• Leg cramps.

Who Gets Flat Feet?

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Certain common risk factors linked to flat feet are:

 

  • Weak arches – Weakened aches, meaning that the arch is visible when a patient sits but his / her foot flattens onto the ground when he / she stands.

 

  • Injuries – Injuries located on the foot or ankle.

 

  • Genetic – as flat feet can pass from parents to children in the genes.

 

  • Tarsal coalition – Patients who suffer from flat feet may be at risk of developing another condition known as ‘tarsal coalition’. This condition causes the bones of the foot to fuse together unusually, resulting in stiff and flat feet.

 

  • Age – Children and infants may often appear to have flat feet. In fact, the arch is typically present but still forming. In time, the arch should develop normally. However, if a child has flat feet as a result of incorrect bone development, or another condition, such as spina bifida, a doctor will need to treat the underlying cause.

 

  • Obesity / diabetes – Most patients are prone to develop flat feet if they have obesity or diabetes.

 

  • Pregnancy – Flat feet during pregnancy is caused when the arch of the foot flattens out upon weight bearing. This causes the feet to roll inward when walking, thus causing stress on the plantar fascia band of tissue that runs from the heel to the forefront leading to significant pain.

How Does it Affect You? How Serious is it?

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In most cases, simple measures can resolve your flat feet pain, such as custom orthotics you can wear to compensate for your fallen arches. However, if this condition is left untreated, your flat feet can lead to other serious health problems, such as:

 

Plantar fasciitis

The ligament that runs from the back of your heel and across the length of the bottom of your foot, called the plantar fascia, is susceptible to inflammation, a condition known as plantar fasciitis. Characterized by heel pain that seems to worsen in the morning as you take your first steps of the day, plantar fasciitis commonly begins with flat feet.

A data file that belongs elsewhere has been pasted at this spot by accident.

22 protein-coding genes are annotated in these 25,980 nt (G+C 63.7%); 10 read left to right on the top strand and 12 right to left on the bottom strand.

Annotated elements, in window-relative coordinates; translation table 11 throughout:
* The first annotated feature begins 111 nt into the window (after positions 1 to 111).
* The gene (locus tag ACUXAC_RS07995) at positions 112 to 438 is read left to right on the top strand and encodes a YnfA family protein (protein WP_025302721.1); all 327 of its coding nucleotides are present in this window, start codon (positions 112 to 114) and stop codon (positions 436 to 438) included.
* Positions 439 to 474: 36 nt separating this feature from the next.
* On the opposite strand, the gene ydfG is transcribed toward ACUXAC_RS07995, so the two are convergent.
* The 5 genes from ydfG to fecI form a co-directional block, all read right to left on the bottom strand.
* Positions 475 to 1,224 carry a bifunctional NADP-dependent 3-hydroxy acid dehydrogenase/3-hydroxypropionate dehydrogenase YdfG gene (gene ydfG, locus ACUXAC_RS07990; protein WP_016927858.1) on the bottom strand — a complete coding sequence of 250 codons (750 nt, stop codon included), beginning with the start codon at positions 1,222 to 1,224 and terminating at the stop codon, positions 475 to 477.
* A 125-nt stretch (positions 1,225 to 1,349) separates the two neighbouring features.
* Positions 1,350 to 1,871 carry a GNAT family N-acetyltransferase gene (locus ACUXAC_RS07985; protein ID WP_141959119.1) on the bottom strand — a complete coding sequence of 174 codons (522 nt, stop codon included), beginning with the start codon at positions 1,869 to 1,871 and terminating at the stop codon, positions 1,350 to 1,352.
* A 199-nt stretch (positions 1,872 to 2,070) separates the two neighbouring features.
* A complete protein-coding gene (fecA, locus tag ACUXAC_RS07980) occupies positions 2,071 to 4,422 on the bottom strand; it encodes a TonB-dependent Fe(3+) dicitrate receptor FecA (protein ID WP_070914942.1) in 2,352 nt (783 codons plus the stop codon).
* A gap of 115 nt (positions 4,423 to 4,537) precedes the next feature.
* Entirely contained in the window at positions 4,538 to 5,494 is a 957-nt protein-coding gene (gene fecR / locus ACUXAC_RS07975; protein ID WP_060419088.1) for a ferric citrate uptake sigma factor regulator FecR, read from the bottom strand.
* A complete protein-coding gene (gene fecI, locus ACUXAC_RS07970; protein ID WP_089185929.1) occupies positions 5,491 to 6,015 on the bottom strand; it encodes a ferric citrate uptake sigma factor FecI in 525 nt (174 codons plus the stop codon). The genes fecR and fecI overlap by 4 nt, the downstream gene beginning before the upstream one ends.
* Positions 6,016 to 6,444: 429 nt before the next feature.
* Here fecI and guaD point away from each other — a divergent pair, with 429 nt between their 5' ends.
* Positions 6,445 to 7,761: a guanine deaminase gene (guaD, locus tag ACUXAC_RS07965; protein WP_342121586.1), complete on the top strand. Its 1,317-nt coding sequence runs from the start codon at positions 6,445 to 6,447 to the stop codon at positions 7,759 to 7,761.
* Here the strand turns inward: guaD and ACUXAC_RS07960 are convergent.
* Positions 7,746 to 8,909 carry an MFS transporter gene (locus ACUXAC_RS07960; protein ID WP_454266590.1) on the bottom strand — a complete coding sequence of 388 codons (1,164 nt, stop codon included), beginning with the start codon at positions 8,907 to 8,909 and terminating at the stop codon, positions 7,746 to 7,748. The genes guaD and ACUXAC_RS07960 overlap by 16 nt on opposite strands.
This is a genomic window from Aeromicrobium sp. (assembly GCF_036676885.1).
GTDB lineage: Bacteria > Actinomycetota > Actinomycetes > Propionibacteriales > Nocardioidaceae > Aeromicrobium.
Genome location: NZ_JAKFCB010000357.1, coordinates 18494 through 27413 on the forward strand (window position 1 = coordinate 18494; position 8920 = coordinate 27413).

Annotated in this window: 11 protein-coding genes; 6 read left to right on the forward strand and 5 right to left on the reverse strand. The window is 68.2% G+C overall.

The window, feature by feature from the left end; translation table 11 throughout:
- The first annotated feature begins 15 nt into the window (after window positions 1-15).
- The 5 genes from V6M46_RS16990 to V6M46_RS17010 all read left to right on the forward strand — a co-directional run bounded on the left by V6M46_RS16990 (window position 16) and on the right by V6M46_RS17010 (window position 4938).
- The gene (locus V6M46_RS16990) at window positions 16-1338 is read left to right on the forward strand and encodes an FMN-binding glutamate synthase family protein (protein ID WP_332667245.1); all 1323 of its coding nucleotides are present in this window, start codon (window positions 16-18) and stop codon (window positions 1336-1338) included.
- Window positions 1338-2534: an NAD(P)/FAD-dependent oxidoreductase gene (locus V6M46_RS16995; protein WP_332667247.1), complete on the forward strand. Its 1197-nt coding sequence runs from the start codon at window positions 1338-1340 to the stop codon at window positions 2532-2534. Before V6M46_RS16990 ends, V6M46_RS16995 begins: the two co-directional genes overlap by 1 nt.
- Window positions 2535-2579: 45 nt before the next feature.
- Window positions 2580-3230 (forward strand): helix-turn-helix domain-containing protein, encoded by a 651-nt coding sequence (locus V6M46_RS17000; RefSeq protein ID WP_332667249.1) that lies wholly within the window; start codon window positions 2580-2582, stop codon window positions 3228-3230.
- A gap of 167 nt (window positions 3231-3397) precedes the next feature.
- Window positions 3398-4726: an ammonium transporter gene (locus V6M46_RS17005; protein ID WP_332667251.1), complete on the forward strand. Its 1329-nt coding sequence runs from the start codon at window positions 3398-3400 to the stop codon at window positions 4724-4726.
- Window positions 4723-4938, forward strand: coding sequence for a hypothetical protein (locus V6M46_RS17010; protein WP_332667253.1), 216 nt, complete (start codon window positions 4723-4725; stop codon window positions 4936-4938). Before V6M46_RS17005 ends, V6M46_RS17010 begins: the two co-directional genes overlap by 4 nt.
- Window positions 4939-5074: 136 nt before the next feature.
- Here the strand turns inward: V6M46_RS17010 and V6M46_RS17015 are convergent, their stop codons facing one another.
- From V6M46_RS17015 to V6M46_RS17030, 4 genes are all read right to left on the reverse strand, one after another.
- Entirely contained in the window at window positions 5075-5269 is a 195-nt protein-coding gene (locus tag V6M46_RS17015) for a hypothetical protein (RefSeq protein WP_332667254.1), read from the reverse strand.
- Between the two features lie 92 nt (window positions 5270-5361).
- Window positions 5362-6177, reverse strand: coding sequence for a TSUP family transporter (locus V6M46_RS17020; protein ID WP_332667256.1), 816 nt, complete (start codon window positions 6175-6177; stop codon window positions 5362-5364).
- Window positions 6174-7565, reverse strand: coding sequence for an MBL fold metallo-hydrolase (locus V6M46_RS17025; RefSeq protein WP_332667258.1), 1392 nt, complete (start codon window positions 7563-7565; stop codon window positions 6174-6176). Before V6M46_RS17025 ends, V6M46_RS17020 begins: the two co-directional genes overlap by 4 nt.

Achilles tendonitis

Flat feet cause your Achilles tendon, which connects your calf to your heel, to work extra hard every time you walk or run. That additional stress can cause micro-tears and inflammation of the tendon, which is called Achilles tendonitis.

 

Arthritis

When your arch is flat, you lose significant stability, and your joints tend to take the brunt of the abuse. Overworked joints are highly susceptible to arthritis, as the protective cartilage wears away and allows your bones to rub against one another.

Recommended Treatment & Rehabilitation

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A diagnosis for flat feet starts with a foot specialist known as a podiatrist. This may involve a visual exam as well as imaging tests to rule out other conditions associated with flat feet. The podiatrist can normally diagnose flat feet by looking at your feet while standing among some of the visual tests used, such as the following:

 

Wet footprint inspection

This is performed by wetting the feet and standing on a smooth surface. The thicker the print between the heel and ball of the foot, the flatter the foot. By contrast, a high-arch foot would leave only a narrow print of the outer foot.

 

Tiptoe exam

Tiptoe testing is used to see if you have flexible or rigid flat feet. If a visible arch forms when you stand on your toes, you have flexible flat feet. If not, a healthcare provider would most likely recommend further treatment for a rigid flatfoot.

 

Shoe inspection

Shoe inspection tests can provide evidence of faulty foot mechanics. If you have flat feet, there will be more wear on the inside of your sole, especially in the heel area. The upper side of the shoe will also tend to lean inward over the sole.

 

Many toes test